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Posts Tagged ‘food’

Kitkat Japan

I’ve seen pictures of the Maccha Green Tea Kitkat, popular in Japan, and I’ve always wanted to try it. Well, I almost jumped for joy when I saw it at an Asian supermarket.

And what made it even more convenient, the American distributor has stuck a small label listing the ingredients and nutritional value in English. Some of the ingredients listed included green tea powder, cocoa and vegetable oil.

Now for the sampling, to see how the matching of chocolate and green tea turns out.

I think it tastes more like a creamy dessert with a subtle fragrance, reminiscent of the green tea ice cream that I have had the chance to try on several occasions.

And rather strangely, the flavor and fragrance of the Green Tea Kitkat reminds me of pandan flavoring. Pandan is an extract from the pandanus leaf, and is used extensively in Malay and Indonesian desserts.

I do like this interesting Kitkat flavor. And best of all, these bars still have that famous, addictive Kitkat crunch.

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kacang botol winged bean

Ulam, raw vegetables and herbs is integral to Malay cuisine. On the right is winged bean/kacang botol, and part of the dipping sauce shown (at bottom right).

In this post, I would like to highlight an aspect of Malay cuisine – ulam, which is a version of Malay salad.

Ulam consists of a platter of raw vegetables and herbs, and may also include some that have been blanched. It is eaten with a sambal, a spicy chilli-based dipping sauce. Ulam is usually served as part of a rice based meal.

Kacang botol, the green bean shown above is one of my favorites. It has a lovely combination of a crunchy texture and a mildly creamy taste.

Kacang means bean in Malay, and botol means bottle. I’m not sure why it is so named; must be an interesting anecdote somewhere. Incidentally, it is known as winged bean in English, perhaps named after its uniquely shaped edges. Well, it seems like the bean encouraged people to be quite poetic in naming it.

The bean plant grows as a vine, and it is said to be a good source of vitamin A.

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my garden oranges

Navel oranges from my backyard tree.

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backyard fruit tree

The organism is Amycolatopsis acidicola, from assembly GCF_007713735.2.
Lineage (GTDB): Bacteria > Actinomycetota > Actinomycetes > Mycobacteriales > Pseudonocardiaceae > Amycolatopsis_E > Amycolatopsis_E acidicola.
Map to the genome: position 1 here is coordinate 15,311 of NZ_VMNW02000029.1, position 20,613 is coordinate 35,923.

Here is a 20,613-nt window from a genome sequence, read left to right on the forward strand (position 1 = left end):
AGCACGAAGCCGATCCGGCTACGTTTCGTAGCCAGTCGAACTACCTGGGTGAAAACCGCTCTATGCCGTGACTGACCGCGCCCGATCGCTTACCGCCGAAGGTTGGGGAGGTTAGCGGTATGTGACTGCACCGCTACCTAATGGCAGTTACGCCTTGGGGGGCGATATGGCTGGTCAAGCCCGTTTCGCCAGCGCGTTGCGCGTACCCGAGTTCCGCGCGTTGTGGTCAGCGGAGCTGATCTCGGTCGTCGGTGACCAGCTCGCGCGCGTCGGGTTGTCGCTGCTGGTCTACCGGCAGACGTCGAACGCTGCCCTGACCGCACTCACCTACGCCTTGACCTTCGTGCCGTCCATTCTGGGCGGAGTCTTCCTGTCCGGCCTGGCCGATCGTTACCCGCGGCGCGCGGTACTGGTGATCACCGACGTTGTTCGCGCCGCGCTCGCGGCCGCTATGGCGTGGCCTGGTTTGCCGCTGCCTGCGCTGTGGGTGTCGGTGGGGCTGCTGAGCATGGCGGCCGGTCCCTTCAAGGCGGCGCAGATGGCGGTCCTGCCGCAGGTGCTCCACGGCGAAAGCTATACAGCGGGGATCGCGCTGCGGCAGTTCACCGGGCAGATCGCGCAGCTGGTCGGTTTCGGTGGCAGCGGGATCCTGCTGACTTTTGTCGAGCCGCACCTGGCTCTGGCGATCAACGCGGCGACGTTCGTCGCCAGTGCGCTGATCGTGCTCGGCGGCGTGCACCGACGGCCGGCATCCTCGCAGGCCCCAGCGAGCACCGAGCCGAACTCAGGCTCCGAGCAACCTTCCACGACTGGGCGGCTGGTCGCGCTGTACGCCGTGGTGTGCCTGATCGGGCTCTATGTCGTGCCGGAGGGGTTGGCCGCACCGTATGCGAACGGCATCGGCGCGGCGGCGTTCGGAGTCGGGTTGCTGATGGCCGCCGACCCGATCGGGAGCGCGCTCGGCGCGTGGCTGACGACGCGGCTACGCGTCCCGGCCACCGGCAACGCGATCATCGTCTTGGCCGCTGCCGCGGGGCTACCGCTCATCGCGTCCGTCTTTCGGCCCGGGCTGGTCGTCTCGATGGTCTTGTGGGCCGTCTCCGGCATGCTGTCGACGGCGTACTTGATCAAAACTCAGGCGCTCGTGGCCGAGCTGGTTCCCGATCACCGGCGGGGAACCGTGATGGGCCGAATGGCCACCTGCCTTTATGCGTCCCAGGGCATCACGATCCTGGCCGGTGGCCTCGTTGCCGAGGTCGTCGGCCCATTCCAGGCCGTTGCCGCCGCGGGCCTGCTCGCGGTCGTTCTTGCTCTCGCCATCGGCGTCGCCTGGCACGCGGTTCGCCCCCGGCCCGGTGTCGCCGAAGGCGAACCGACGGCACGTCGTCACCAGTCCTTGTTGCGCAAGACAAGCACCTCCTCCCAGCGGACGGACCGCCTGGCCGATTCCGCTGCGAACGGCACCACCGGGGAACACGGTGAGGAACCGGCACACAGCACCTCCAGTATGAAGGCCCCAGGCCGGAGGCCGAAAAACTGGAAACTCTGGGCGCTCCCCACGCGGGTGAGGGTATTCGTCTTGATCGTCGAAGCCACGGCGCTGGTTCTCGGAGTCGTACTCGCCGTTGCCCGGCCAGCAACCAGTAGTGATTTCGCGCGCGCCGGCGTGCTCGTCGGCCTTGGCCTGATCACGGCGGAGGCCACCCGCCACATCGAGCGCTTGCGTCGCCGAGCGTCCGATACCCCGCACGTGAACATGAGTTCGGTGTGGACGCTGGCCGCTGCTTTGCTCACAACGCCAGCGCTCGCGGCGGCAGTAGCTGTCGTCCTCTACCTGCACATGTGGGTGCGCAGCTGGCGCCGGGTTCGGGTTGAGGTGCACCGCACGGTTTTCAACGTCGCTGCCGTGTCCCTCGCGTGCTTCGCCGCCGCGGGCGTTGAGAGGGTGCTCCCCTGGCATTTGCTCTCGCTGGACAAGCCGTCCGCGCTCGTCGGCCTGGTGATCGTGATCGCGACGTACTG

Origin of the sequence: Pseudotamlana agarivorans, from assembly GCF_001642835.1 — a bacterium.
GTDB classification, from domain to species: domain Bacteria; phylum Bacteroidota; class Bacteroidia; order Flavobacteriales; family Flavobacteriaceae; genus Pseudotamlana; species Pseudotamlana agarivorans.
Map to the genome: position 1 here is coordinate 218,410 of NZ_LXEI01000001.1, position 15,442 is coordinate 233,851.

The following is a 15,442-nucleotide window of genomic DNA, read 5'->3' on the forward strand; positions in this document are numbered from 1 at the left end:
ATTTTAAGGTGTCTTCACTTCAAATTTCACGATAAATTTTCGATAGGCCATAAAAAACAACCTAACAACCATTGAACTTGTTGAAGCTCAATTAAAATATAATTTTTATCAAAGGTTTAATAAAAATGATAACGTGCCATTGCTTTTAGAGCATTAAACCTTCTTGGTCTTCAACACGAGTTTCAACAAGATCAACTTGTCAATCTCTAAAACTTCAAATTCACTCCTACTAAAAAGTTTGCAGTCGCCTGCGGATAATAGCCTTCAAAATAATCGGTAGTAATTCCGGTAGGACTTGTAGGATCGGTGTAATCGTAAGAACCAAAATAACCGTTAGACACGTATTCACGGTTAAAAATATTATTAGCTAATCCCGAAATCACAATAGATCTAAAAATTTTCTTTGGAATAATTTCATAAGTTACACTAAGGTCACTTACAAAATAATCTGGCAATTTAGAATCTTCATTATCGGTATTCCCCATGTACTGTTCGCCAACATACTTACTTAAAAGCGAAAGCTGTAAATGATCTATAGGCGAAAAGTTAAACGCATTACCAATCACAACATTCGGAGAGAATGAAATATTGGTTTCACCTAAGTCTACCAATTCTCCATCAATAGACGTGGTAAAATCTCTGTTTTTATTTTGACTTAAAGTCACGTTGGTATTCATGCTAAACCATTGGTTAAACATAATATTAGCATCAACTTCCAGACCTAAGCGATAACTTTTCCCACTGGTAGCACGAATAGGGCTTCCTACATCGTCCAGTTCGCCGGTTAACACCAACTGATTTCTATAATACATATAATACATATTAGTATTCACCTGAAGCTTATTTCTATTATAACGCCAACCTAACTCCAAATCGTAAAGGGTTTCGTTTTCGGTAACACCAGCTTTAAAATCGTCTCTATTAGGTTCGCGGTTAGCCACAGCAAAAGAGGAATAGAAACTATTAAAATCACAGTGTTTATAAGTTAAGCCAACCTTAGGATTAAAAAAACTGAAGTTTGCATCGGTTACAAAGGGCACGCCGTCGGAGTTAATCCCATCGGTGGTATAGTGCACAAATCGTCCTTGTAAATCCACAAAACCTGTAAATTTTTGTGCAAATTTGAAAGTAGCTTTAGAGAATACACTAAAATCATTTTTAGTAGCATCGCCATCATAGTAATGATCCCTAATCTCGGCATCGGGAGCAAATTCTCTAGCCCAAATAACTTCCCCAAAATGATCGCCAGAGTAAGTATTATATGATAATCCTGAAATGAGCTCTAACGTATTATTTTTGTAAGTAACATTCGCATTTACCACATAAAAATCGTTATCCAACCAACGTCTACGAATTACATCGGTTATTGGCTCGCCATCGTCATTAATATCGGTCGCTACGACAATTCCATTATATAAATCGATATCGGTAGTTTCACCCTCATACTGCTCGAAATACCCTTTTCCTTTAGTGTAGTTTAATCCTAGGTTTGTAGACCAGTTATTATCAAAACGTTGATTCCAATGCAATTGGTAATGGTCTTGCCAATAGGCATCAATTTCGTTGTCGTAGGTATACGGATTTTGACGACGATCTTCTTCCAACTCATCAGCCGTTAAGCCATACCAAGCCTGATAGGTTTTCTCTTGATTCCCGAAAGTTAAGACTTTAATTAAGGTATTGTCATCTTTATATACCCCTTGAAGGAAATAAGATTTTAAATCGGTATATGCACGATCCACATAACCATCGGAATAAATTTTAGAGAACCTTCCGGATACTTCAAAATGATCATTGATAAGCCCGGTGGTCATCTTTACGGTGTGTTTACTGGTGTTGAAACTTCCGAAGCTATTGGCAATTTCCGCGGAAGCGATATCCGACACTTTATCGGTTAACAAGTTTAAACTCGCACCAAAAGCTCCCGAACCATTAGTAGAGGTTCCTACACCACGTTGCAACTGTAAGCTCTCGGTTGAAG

The tree needs little maintenance.

yellow grapefruit

The first fruit harvested – always an exciting experience.

 

When we first bought the small tree, we thought it was a lemon tree.

I planted it in a big pot. But it didn’t do well at all. So I managed to find a space in the backyard and plant it in the ground. Over the years, it grew fast, but nothing, no fruit.

Just I was standing there contemplating if we had here a non-fruit-bearing tree, I noticed a green bud peeking between the leaves.

The bud grew…and grew. I was baffled. Till I figured out that it wasn’t a lemon, but a grapefruit. It turned out to be a yellow grapefruit, sometimes also known as white grapefruit. The flesh has a translucent white color, and it has a brisk-sour taste. The first fruit harvested recently measures about 6 inches in both width and length.

And it looks like the tree has found its rhythm, after revealing its mystery. There are at least five more fruits and buds on its branches, waiting for the sun and for time to ripen them.

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yogurt perfection

I like having yogurt for a snack. And I only take those that do not have any animal-based ingredient, apart from the milk component.

I came across this brand Liberte which uses tapioca starch and pectin as thickening agents. The brand doesn’t seem to do much advertising. The website informs that in 1936, Liberte began manufacturing cream and cheeses as a family business near Montreal. As the company grew, their goal was that production maintained a traditional and artisanal character

Glad I found it, because the taste is pretty close to yogurt perfection. The cappuccino is almost as good as having a cup of the drink. The tangy-sweet lemon yogurt and the coconut flavor, reminiscent of lightly toasted coconut, are good enough to have as dessert.

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cake treat

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simple breakfast

Raisin bread toast and coffee for breakfast. Sometimes, one craves for simple, unfussy food.

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